My Rating - 4 Neps
Also available on PlayStation Portable and Xbox 360
I picked this game up on a whim at Gamestop several months ago after seeing it for like $7 in their bargain bin, and I wasn't sure if or when I'd ever actually get around to playing it. I bought it primarily because I thoroughly enjoyed the actual Dante Alighieri's epic poem The Divine Comedy of which Inferno is the first part (followed by Purgatorio and Paradiso for those interested). I've got a thing for Judeo-Christian mythology, you see. I'm not religious, but I find the myths and lore surrounding angels, demons, the afterlife, etc. to be fascinating, so I naturally gravitate towards games that play into that theme. It's why I loved Bayonetta so much and why I'm such a huge fan of the Shin Megami Tensei series.
The game obviously takes some creative liberties with Alighieri's work, but for a gritty video game, it's really not a bad rendition. The gist of the game's story is that Dante was a crusader fighting under King Richard in the Third Crusade, and he did some really fucked up shit, and he comes home and everyone's dead, and some dude caps him, so he's all dead and shit, and he's going into Hell to save his wife's soul because she's being punished for his fuck ups. Apparently. For some reason. That part never really did make a whole lot of sense to me. Anyway, that stuff aside, the bulk of the game consists of Dante's journey through the nine circles of Hell, fighting his way towards Lucifer, meeting infamous sinners throughout history (and either absolving them or laughing at their eternal damnation), and confronting his own sins.
The game plays like your standard dark, gritty hack and slash. It's basically God of War with Judeo-Christian mythology replacing Greco-Roman mythology. Depending on whether you decide to be merciful or an ass hole, you can either "absolve" or "punish" various enemies and historical figures you encounter during your descent through Hell, and those choices will get you either Holy or Unholy points. You can level each side up to a maximum of 7, and each level unlocks different upgrades you can purchase. In addition to these upgrades, each of these levels grant passive bonuses; Holy levels will power up your projectile cross, and Unholy levels will power up your melee scythe.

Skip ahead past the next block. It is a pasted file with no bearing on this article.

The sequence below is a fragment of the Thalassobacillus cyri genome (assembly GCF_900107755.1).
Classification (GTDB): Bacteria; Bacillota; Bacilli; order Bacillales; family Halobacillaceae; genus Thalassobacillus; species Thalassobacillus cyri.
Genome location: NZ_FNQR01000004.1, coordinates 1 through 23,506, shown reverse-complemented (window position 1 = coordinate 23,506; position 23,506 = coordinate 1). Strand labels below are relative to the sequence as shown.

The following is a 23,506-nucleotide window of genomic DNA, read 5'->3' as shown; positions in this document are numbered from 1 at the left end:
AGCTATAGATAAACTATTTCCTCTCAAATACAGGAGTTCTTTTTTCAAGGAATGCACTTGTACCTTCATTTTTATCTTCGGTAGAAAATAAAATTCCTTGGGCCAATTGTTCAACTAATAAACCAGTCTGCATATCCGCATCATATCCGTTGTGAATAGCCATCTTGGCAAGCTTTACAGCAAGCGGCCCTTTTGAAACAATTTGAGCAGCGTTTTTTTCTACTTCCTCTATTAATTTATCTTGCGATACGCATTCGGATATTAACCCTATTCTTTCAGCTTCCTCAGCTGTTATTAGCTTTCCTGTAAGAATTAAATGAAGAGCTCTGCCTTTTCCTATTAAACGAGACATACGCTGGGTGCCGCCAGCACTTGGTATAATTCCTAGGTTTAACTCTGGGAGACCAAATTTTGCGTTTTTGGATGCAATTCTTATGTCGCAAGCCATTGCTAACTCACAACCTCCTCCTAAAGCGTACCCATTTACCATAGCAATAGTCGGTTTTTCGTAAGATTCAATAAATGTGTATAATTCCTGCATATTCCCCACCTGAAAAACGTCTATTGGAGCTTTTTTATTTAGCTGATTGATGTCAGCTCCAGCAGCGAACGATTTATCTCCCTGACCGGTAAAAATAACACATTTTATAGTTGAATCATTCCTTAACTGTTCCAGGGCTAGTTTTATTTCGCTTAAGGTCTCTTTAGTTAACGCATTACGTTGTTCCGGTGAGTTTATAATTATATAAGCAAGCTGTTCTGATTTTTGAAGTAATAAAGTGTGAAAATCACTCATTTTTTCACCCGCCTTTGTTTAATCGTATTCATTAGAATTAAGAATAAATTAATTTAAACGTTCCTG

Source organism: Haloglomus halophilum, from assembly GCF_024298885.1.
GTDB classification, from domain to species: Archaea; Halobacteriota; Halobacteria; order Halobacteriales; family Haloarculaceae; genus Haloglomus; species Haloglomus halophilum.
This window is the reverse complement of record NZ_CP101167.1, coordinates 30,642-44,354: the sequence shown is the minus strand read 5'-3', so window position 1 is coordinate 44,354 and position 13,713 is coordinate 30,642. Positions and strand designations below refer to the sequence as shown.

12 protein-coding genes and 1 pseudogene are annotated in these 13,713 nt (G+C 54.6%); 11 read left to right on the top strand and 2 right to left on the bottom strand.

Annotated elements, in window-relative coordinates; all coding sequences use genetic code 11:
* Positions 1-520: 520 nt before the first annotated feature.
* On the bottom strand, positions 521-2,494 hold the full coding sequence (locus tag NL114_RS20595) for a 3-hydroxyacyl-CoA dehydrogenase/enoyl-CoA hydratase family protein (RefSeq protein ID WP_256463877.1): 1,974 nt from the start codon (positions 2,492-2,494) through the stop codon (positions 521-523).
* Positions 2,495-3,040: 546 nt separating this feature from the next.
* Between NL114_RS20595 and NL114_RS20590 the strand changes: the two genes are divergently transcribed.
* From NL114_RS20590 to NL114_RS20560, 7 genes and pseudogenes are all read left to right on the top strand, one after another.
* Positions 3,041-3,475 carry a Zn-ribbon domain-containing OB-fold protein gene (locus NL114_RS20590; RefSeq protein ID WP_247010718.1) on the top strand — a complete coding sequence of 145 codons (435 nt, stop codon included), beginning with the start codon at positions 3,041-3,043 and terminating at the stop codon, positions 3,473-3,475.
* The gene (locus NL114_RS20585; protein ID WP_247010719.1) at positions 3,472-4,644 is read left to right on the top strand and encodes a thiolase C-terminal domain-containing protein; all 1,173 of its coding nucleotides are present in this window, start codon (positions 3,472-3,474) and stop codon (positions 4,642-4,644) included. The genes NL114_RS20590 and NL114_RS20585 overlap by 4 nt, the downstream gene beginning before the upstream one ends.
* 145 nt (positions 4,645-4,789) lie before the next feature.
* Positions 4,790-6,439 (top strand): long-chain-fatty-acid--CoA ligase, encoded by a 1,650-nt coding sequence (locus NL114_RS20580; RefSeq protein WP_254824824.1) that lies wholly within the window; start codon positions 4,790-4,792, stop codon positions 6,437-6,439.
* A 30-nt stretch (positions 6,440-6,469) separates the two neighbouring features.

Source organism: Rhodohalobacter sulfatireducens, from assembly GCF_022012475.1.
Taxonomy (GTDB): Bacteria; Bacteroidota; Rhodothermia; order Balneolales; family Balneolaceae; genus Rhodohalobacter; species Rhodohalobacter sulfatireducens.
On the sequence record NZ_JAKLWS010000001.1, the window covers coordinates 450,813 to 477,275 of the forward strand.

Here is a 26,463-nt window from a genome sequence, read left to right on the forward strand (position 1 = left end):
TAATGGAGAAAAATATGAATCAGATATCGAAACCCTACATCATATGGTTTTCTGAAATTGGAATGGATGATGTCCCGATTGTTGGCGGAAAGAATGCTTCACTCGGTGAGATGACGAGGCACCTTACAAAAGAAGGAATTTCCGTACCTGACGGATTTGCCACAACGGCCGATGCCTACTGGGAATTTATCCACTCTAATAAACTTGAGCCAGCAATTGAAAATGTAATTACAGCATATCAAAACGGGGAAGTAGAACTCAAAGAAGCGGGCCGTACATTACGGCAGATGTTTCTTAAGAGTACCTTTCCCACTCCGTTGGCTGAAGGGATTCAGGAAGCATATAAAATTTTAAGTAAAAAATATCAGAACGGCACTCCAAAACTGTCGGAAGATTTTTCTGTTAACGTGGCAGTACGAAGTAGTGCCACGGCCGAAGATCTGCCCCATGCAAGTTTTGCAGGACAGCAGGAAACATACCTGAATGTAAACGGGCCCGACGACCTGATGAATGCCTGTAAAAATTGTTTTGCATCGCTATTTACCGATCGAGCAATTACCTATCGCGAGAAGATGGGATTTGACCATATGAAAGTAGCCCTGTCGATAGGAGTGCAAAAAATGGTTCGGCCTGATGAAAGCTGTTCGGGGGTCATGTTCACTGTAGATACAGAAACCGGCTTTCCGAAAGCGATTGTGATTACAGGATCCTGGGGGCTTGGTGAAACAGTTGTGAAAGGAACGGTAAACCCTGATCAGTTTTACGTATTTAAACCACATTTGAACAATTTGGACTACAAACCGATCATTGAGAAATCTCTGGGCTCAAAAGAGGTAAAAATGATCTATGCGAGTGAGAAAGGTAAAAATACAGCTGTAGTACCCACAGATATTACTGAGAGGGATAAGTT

The visuals are pretty good, and while the sound design is just average, the overall atmosphere of the game is great. While there is some enemy variation as you move deeper and deeper into Hell, for the most part, you'll be fighting the same few enemies over and over again, and that can get a bit tedious. Fortunately, the combat is fun enough that it never really starts to feel stale, and the game is straight up metal as fuck. You kill the grim reaper, you fight a monster that spews demons out of her nipples and has a giant spiked tentacle hiding in her vagina, you literally tear demons in half, you get hit Lucifer's dangly goat penis with a scythe.... Good times.
I thought Dante's Inferno was an absolutely fantastic time. I'm probably much more fond of it than the average gamer would be because it just happens to speak to my particular interests, but I had absolute ball with it from start to finish. Only a couple of spots throughout - mostly towards the end - got frustrating. By and large, it was an brilliant experience and a great way new take on a Renaissance masterpiece. It's not a terribly long game - maybe 7 or 8 hours - but it's great fun if you're into gore, hack and slash gameplay, and religious mythologies.
My Rating - 4 Neps
Also available on Gamecube